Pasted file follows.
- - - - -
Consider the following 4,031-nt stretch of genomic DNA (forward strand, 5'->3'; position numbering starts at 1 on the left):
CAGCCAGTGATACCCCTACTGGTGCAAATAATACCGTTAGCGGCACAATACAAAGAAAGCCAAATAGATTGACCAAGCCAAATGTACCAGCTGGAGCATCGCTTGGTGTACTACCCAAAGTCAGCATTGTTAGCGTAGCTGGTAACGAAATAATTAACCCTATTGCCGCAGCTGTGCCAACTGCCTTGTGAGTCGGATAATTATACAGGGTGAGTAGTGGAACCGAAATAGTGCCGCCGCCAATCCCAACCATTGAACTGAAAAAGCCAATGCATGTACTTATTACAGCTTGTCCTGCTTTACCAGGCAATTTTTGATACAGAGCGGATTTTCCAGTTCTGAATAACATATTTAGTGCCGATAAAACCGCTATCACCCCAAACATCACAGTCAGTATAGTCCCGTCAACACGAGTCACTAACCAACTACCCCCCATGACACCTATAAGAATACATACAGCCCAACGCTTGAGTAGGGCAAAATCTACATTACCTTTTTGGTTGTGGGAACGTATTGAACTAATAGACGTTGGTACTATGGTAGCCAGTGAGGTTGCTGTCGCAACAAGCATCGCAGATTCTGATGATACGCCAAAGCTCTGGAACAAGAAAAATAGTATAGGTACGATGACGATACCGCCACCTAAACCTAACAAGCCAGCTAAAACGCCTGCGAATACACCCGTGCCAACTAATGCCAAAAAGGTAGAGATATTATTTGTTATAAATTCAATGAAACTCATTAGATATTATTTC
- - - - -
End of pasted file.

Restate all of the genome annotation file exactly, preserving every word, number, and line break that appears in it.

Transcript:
Consider the following 4,031-nt stretch of genomic DNA (forward strand, 5'->3'; position numbering starts at 1 on the left):
CAGCCAGTGATACCCCTACTGGTGCAAATAATACCGTTAGCGGCACAATACAAAGAAAGCCAAATAGATTGACCAAGCCAAATGTACCAGCTGGAGCATCGCTTGGTGTACTACCCAAAGTCAGCATTGTTAGCGTAGCTGGTAACGAAATAATTAACCCTATTGCCGCAGCTGTGCCAACTGCCTTGTGAGTCGGATAATTATACAGGGTGAGTAGTGGAACCGAAATAGTGCCGCCGCCAATCCCAACCATTGAACTGAAAAAGCCAATGCATGTACTTATTACAGCTTGTCCTGCTTTACCAGGCAATTTTTGATACAGAGCGGATTTTCCAGTTCTGAATAACATATTTAGTGCCGATAAAACCGCTATCACCCCAAACATCACAGTCAGTATAGTCCCGTCAACACGAGTCACTAACCAACTACCCCCCATGACACCTATAAGAATACATACAGCCCAACGCTTGAGTAGGGCAAAATCTACATTACCTTTTTGGTTGTGGGAACGTATTGAACTAATAGACGTTGGTACTATGGTAGCCAGTGAGGTTGCTGTCGCAACAAGCATCGCAGATTCTGATGATACGCCAAAGCTCTGGAACAAGAAAAATAGTATAGGTACGATGACGATACCGCCACCTAAACCTAACAAGCCAGCTAAAACGCCTGCGAATACACCCGTGCCAACTAATGCCAAAAAGGTAGAGATATTATTTGTTATAAATTCAATGAAACTCATTAGATATTATTTC